Silicon Valley News Notes
There has been a lot of attention focused on tasers around here since Jose Angel Rios died after a San Jose police officer shot him twice with one of the controversial electronic devices on Nov. 18. Most of it is centered around Barbara Attard, who wants officers to limit their use of tasers on vulnerable groups like pregnant women, the elderly, children and intoxicated people. But there's an important part of this story that no one is talking about. Here's the real scoop: before two local residents died after being tased this year (the first was in August), Sanjeev Bery of the ACLU asked the SJPD for similar regulations, namely ones that had been deleted from the Use of Force policies in June. The excised rules prohibited taser use on restrained, unconscious and noncombative people, as well as suspects armed with guns or explosive devices. "It concerns us that, amid an ever-increasing number of deaths associated with tasers and a growing national trend to provide stronger regulation of their use, the San Jose Police Department has apparently chosen to deregulate their use," Bery wrote in a letter to the law-enforcement agency. SJPD spokesman Nick Muyo told Metro the deleted regulations were redundant because every officer learns about them in special training for tasers. It's also obvious, he pointed out, that a cop wouldn't tase someone who was unconscious. Including such a rule is "absolutely useless," he said. But the ACLU's Bery didn't agree, because these same precautions are still in place for guns and less lethal projectiles. "It's important to have hard and fast policies so officers know what the expectations are," Attard said, pointing out that 820 SJPD cops have taser weapons and may need to refer back to written rules once in awhile, especially if those rules change since the officer's last training. "I think it's just basic, good management," she added.
Howdy Ho, Neighborinos!
Residents at the Vintage Tower building in downtown San Jose got a bit more than they bargained for when City Hall moved in across the street. The Tower's 59 one-bedroom, low-income apartments were renovated last year when the First United Methodist Church bought the building from the city of San Jose and hired the John Stewart management company at the same time the new City Hall was being constructed. Since this transition, a handful of residents who want to remain anonymous say they have experienced water shortages at least once a week. One man told Fly he got so fed up that he complained to the manager. The response he received was less than sympathetic. "I can fill this apartment up right now if you're not happy," he says he was told. He recalled seeing City Hall employees inquiring about apartments on a regular basis, some even approaching him for information. Another woman heard the same reply when she voiced her dissatisfaction. "There are plenty of people at City Hall who would love to move in" is the reply she says she received. Then there's the issue with the Tower's private parking lot, which has 112 spacesenough to accommodate a second vehicle for some units and provide for guests. That convenience also changed when the building's new owner decided to rent the 53 "extra" parking spots (one space being allotted for each unit) to City Hall employees. One family was told they now have to pay $100 a month if they want to keep their second car in the lot. "The underlying message is: I should keep my mouth shut or move out," a resident said. Mary Tustin, senior vice president of the management company, said she was unaware of the water shortages, but would look into them. As to alleged blow-offs, she added, "It's never our intention to be rude. We might be once in a while because we're human, but we'll always check ourselves."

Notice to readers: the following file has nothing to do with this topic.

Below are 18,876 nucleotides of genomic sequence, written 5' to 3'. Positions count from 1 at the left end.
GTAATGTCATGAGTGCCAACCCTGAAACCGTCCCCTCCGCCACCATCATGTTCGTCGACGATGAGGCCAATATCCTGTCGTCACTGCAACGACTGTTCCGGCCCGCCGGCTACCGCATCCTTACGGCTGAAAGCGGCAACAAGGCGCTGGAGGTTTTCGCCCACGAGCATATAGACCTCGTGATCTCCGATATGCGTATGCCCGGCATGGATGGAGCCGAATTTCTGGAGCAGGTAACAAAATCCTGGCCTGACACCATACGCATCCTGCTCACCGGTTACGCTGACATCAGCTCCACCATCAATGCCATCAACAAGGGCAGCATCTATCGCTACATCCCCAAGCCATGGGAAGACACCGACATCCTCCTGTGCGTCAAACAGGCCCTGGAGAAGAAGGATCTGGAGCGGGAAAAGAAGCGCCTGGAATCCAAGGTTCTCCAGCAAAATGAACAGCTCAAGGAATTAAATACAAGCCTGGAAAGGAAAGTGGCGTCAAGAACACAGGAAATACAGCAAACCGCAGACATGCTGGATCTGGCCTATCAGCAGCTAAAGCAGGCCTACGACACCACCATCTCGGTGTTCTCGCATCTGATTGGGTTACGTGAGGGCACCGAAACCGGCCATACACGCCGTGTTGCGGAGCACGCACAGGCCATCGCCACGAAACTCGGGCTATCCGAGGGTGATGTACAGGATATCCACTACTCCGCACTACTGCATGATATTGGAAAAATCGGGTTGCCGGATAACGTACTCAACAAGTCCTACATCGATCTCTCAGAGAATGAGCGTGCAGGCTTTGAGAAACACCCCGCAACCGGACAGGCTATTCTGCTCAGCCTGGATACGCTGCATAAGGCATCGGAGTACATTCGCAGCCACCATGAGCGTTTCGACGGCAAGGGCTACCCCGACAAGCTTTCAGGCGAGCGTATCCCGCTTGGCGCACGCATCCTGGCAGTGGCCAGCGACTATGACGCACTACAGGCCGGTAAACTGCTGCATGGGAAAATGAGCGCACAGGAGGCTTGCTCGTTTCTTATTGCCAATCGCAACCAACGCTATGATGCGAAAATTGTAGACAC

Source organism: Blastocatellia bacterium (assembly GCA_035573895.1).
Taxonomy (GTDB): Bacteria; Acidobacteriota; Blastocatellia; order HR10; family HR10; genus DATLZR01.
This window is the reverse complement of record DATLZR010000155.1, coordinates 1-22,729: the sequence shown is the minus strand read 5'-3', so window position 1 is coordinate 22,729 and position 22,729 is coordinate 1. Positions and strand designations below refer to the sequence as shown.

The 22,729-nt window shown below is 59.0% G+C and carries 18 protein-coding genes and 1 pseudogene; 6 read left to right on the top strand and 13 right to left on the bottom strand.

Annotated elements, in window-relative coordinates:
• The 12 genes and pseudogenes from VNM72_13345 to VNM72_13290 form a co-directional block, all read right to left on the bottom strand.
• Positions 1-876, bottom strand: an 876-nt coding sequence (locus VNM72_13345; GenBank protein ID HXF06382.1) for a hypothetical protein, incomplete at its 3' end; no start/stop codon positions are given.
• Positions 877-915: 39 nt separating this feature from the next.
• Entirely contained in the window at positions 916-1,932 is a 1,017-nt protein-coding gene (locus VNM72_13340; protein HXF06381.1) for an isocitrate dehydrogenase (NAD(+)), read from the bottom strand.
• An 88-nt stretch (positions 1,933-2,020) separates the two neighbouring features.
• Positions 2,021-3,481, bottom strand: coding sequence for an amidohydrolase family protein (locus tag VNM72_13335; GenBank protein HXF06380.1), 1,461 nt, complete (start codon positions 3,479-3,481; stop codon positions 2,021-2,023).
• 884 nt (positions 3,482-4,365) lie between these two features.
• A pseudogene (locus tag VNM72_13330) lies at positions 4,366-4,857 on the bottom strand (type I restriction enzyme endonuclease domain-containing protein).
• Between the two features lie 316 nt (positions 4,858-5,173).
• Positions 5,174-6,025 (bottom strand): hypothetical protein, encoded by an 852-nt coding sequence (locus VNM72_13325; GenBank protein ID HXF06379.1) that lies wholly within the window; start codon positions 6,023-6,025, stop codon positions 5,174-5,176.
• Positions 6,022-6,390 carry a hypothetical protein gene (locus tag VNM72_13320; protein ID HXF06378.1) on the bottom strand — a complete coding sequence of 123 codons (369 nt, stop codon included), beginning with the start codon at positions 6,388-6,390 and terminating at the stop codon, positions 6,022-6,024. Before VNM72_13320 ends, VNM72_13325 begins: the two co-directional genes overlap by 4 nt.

'White Flight': The Aftershocks
In September, Metro identified "white flight" as a growing trend in Santa Clara County schools, calling into question whether desegregation has been as successful here as people like to think. Apparently, the Wall Street Journal took notice; this month they filed their own story on the issue, focusing on Cupertino, where Asians make up two-thirds of the population at Monta Vista and Lynbrook High Schools. The WSJ focused on the new Asian/white divide in the affluent suburb. Though the city is half-white, the proportion of Caucasian kids at Lynbrook and Monta Vista has fallen to 25 percent and 31 percent, respectively. And it's not because of test scores, which are among the highest in the nation. The WSJ article revealed that white parents feel that more Asian students make the atmosphere too competitive and narrowly driven by academics. Some kids admit that white students are stereotyped as the "underachievers"this on campuses where a B average will put you at the bottom third of the class.
Ramble On, Roz
Speaking of updates, Metro's "Rambling Roz," the 73-year-old activist named Roz Dean who was featured in our January news story about the fight to save San Jose Medical Center, has been turning heads ever since. In June, Vice Mayor Cindy Chavez recognized Dean and her coalition for their community service. Now the human rights group Human Agenda will award Dean, along with county Supervisor Blanca Alvarado, at its annual Hunger Banquet in December. Dean is being lauded for her tireless efforts on behalf of the community; indeed, the seven-year battle she has waged for SJMC has the San Jose City Council looking at zoning plans to preserve part of the downtown site for another hospital.
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